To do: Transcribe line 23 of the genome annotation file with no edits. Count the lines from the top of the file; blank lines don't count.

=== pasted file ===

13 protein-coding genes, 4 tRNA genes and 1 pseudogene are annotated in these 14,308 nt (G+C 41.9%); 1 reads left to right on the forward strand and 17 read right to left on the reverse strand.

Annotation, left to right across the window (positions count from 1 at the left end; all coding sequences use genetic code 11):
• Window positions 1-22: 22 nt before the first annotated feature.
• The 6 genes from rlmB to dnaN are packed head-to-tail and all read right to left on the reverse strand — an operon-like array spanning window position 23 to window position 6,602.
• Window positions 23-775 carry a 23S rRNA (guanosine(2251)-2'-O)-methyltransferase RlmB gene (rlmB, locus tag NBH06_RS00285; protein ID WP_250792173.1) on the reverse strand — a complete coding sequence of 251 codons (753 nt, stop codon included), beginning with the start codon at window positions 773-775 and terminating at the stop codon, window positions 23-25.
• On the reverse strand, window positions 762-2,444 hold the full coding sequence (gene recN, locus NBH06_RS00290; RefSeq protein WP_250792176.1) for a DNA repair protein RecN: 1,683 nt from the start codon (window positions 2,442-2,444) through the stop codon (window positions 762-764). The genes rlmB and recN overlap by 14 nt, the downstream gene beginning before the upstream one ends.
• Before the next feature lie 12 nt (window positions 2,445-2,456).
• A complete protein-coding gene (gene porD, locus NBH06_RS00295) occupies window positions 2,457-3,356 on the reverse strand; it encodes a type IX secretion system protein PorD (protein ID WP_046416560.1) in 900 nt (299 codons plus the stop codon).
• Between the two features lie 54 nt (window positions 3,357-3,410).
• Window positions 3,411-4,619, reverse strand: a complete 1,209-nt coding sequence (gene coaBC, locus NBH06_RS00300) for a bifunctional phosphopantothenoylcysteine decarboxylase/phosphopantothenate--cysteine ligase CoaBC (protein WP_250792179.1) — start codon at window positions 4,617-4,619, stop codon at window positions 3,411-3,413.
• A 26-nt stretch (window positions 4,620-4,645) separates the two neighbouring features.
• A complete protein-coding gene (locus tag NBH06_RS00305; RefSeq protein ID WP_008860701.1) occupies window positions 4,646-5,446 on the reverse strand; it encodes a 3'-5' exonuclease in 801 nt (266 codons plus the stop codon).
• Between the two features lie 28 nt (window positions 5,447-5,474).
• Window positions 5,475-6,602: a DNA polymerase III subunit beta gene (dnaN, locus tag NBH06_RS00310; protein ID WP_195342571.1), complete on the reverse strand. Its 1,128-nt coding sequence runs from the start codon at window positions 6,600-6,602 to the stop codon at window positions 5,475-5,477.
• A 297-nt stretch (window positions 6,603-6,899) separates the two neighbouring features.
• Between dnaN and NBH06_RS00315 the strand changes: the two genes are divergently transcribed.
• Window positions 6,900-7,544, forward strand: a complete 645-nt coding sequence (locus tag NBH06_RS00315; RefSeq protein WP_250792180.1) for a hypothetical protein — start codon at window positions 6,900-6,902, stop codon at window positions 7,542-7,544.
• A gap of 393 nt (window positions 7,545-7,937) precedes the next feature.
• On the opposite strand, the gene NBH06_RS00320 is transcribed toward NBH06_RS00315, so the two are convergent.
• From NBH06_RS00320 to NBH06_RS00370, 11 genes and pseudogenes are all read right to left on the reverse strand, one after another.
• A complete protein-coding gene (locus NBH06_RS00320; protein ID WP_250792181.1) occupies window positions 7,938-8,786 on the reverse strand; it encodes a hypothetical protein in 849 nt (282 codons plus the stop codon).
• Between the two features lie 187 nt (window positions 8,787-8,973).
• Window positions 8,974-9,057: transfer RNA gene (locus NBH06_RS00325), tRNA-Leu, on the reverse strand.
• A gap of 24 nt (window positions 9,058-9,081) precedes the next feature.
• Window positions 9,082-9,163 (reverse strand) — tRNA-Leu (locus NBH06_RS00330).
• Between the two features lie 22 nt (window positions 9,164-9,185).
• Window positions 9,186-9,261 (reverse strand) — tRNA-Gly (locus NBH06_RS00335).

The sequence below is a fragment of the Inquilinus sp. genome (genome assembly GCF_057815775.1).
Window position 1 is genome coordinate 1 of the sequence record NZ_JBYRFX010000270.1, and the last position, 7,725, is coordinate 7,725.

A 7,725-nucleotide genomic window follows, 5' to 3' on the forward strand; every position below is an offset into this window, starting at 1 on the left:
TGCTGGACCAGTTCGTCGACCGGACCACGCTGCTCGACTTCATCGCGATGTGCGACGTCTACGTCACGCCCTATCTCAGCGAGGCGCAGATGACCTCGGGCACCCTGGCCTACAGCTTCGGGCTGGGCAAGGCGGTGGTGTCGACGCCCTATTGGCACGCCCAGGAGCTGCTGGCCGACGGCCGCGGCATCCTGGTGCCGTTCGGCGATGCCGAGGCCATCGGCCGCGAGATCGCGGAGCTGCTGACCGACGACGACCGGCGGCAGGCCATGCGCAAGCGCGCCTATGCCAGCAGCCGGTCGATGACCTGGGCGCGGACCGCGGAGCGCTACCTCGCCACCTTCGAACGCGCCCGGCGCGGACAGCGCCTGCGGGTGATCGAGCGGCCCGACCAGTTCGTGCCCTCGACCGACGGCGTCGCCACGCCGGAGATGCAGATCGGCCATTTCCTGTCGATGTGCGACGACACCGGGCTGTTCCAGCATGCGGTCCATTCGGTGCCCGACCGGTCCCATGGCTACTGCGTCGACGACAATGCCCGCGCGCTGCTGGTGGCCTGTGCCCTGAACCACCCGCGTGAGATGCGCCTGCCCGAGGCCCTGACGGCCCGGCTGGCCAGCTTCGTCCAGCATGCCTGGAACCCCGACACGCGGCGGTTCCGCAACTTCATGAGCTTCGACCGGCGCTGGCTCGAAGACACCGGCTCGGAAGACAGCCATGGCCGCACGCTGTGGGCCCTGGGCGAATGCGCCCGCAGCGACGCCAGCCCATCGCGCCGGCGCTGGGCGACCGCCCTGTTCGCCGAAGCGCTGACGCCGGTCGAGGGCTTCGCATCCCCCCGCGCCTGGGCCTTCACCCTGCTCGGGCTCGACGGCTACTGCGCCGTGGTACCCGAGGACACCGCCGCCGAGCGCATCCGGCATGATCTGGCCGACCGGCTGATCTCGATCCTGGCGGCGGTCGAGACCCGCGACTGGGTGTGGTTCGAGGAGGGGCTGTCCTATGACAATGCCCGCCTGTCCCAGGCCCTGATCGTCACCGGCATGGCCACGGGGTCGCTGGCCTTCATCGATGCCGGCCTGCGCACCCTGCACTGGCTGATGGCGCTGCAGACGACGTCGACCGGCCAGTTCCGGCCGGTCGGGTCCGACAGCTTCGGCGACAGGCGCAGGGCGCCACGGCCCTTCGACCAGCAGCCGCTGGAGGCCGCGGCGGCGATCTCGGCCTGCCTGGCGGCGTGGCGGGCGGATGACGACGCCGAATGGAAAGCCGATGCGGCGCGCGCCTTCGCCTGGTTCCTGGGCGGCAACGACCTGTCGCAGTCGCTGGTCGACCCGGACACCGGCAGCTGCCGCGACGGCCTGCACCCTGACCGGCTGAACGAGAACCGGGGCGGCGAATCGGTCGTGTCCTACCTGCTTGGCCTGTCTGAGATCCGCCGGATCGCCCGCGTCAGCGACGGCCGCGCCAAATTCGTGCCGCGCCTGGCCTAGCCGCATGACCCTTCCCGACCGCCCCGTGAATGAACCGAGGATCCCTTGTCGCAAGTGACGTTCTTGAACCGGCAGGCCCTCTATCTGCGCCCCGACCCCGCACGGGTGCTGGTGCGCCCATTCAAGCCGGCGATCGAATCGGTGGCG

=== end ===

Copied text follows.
• Window positions 8,974-9,057: transfer RNA gene (locus NBH06_RS00325), tRNA-Leu, on the reverse strand.